Vintage Base Ball; History Muffins Love

Would you know a dew drop if you saw one? What about a muckle? A daisy cutter? While your nineteenth century lingo might need some freshening up, odds are good the ballists of the Capitol Conference would have no trouble telling you that these throwback terms mean, respectively, a slow pitch, a power hitter, and a fast ground ball.

I wrote about the Old Dominions, Virginia’s vintage base ball team, for the August 2013 issue of Virginia Living Magazine. I wanted to offer a hats off to men and women who are making an effort to actively preserve folkways that might have otherwise been relegated to dusty library shelves.

Vintage Base Ball 1

Vintage base ball takes America’s pastime back a century-and-a-half or so. As part of the Mid-Atlantic Vintage Base Ball League, or MAVBBL, the Capitol Conference–five teams gathered in greater metropolitan Washington, D.C. and Baltimore–plays base ball according to 1864 rules. Other leagues around the United States, and there are many, choose from among any of the twenty or so guidelines established in the latter half of the nineteenth century by amateur and professional base ball leagues.

Clubs in the MAVBBL follow nineteenth century customs, dress and language as faithfully as possible. Uniforms are an eclectic blend of baggy pants and shirts and simple button-front logos. Players use old terms to describe every element of the game. An infielder is a basetender. An enthusiastic teammate who has more spirit than skill is a muffin. Home plate is a dish. (There’s a complete list of the terms here). Athletes all go by a nickname bestowed by their teammates: Lightning, Skipper, Skedaddle, Roman.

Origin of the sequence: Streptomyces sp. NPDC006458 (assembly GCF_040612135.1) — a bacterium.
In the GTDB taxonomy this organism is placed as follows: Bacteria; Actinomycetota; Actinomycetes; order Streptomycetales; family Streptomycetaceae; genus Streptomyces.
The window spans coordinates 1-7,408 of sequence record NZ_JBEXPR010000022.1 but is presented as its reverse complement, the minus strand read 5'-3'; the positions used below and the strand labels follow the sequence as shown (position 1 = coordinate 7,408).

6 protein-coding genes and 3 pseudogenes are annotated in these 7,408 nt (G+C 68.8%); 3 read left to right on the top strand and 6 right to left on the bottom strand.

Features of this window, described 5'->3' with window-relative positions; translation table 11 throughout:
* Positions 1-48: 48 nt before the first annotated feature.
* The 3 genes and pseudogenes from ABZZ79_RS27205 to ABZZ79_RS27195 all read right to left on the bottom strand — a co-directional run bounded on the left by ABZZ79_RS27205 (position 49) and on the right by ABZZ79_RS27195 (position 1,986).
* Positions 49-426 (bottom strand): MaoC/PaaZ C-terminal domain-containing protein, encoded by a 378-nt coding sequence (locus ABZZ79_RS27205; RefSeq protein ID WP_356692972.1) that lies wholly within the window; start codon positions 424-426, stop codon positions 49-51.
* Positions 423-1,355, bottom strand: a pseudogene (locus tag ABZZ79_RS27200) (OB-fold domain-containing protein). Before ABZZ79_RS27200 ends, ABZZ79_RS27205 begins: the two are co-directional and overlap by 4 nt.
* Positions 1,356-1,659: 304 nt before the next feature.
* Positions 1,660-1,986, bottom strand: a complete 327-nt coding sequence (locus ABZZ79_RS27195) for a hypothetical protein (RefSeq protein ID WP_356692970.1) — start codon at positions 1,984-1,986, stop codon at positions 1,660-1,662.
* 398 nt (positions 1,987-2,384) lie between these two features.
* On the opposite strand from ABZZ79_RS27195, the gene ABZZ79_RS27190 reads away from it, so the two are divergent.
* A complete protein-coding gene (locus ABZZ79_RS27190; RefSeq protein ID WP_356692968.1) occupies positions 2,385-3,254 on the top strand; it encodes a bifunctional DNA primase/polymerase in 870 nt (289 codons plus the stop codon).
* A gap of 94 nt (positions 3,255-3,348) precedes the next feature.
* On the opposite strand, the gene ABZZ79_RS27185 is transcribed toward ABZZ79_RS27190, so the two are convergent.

Vintage Base Ball 2     Vintage Base Ball 3

And then there are the rules. Matches are literally a whole different ball game; the rules of 1864 are a far cry from those that govern modern Major League Baseball. Players do not wear mitts. A batter is out if opponents catch his fly ball after the first bounce. The order of play–that is, which team bats first–is determined by a bat toss whereby the two team captains alternately grab the same bat hand-over-hand until one of them has reached the top.

The athletes I spoke with all mentioned how thrilling vintage base ball is, that this is unlike some re-enactment where everyone knows that the Confederates are going to lose or the Americans will take the fort. You can see players’ disappointment when they’re tagged out, hear teammates’ cheers at runs scored. Defenders steel themselves when the star player takes the line. Vintage base ball players are living a dynamic past, replete with all the uncertain outcomes that were a day-to-day part of our ancestors’ lives.

 Vintage Base Ball

About Ben Swenson

Ben lives in Williamsburg, Virginia. He is writing a book on places of historic value that have been forgotten and are being reclaimed by nature. Abandoned Country is a companion blog to that project. You can contact him at benswenson@cox.net
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